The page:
Author Topic: HP 3325B repair  (Read 2894 times)

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Online vindoline

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HP 3325B repair
« on: November 21, 2016, 12:49:15 am »
I recently won a "for parts or repair" HP 3325B function generator for a great price from our favorite auction site. The auction description was actually pretty honest in it's description. I was obviously hoping for a functional unit or a simple repair. This time Murphy got me!  :palm: Upon opening it up and taking a quick visual inspection some severe damage was immediately observed on the output attenuator board and the output amplifier board. As you can see, the resistors in the /10 attenuator were literally fried. The resistors in the /3 attenuator also appeared to have suffered - perhaps collateral damage. At this point I had no idea if the Aromat RF relays (made of unobtainium) have suffered any damage.  :-//

Not surprisingly, a quick power-up resulted in multiple fail codes on the display and no signal was observed at the output.

The first order of business is to repair the attenuator board. Although free scans of the 3325B service manual are readily available online, the ones that I found had poor quality schematics. I decided to buy a commercially scanned copy of the manuals from For $7.50 I was able to get excellent quality scans of the users manual, installation manual, and the service manual. IMO well worth it.  :-+

The burnt out resistors were cut out and desoldered and the board carefully cleaned with IPA. You can see that the damage burned down into the weave of the fiberglass on the board!

Next replacement resistors were ordered from Mouser. The original resistors were all 0.1% low TC precision resistors. They appear to have been custom values for the 50R Pi attenuation network. I decided to use parallel combinations of available E96 value resistors to rebuild the board. This is based on the excellent information at

The repaired attenuator board is shown below.

To be continued...
« Last Edit: November 21, 2016, 12:51:46 am by vindoline »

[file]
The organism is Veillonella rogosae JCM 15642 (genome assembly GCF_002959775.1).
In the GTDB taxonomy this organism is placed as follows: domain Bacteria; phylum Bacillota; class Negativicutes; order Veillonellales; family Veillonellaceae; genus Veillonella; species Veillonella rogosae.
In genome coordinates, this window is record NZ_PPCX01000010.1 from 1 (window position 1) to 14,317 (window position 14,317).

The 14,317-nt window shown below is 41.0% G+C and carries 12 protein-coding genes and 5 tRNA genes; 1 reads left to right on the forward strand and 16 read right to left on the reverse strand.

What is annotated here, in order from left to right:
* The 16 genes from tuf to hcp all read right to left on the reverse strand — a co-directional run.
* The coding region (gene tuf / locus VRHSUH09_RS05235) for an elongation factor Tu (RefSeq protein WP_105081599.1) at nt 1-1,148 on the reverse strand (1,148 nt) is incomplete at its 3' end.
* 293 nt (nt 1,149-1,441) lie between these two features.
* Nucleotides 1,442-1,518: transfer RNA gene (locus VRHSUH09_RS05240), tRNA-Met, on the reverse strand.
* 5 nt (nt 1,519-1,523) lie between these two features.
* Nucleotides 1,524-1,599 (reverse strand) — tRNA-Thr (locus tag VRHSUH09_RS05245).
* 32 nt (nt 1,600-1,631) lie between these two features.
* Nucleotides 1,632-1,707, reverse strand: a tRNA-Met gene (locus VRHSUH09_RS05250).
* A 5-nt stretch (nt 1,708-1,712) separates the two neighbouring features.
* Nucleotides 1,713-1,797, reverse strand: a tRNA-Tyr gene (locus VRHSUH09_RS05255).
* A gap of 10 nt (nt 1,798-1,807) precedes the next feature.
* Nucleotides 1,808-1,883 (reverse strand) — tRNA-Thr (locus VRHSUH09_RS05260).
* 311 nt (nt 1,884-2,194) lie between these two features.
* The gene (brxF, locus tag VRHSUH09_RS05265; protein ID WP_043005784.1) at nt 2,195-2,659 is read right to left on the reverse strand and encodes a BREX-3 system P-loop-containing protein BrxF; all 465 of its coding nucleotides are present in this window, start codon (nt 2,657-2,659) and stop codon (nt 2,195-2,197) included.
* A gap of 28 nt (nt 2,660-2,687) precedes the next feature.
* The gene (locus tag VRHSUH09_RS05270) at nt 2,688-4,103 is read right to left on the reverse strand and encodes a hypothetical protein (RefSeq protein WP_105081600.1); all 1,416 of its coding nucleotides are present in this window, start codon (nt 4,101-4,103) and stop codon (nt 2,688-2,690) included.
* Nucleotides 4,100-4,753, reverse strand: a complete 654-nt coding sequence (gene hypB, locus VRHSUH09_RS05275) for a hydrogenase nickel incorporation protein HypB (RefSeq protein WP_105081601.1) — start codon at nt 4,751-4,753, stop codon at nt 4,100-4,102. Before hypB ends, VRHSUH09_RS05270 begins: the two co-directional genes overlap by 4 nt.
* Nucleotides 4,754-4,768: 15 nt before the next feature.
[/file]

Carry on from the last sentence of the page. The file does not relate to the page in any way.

Online vindoline

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Re: HP 3325B repair
« Reply #1 on: November 21, 2016, 01:55:13 am »
The output amplifier board also showed significant heat damage.

It's a little easier to spot looking at the back of the board.

Both transistors in the push-pull output stage were shorts on all terminals. I decided to simply replace all the transistors in the output stage and any passives that were obviously damaged or located over the heat stressed area of the board.
The 2N3866 is still available from Mouser, but the 2N3866A (a higher bandwith spec) is not. Also, I had to track down the PNP transistor. The markings on the part itself 3-440 402 were not helpful to me. The service manual gives an HP part number 1853-0440 wich I was able to cross-reference to an MM4018 with Google's help. I was able to get NOS 2N3866A and MM4018 transistors from US suppliers on eBay :-+
Again, the damaged components were cut out, leads desoldered and the board cleaned with IPA. This time one trace had lifted and a repair bodge would be necessary.

After reinstalling the board and powering up the 3325B didn't throw a "Fail 023" which it had been  :-+ :-+ :-+ However, hooking up the scope showed no output  :--
At this point I powered it off and was going to put it aside for a while, but I decided to track down the part I had heard rattling around inside the case first. After tilting the rather large instrument this way and that and gently shaking, out popped a loose scorched resistor. WTF? The markings were unreadable, but a quick check with the DMM showed it to be 50.0 \$\Omega\$. No, I thought to myself, it couldn't be the output resistor. A quick check showed that sure enough it was. I had overlooked the filled solder pads assuming they were filled vias  |O After replacing with a new 50 \$\Omega\$ resistor the generator has an output signal  :phew: It's clearly a little out of spec, but I can confirm that at least all 3 attenuator relays are working!
Next I need to tackle the odd HPIB problem...
« Last Edit: November 21, 2016, 01:59:56 am by vindoline »

Online amspire

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Re: HP 3325B repair
« Reply #2 on: November 21, 2016, 02:17:03 am »
I used to use 3325As back in the early '80s. They were pretty good, but the most common fault was output attenuator/amplifier issues. Not sure how the 3325B is different but I seem to remember the 3325A had a more expensive and delicate custom HP-magic attenuator.

If you ever want to use the generator as a stable AC voltage source for things like calibrating meters, you might want to check the output AC voltage drift. For most purposes, the type of fixes you have done should be fine.


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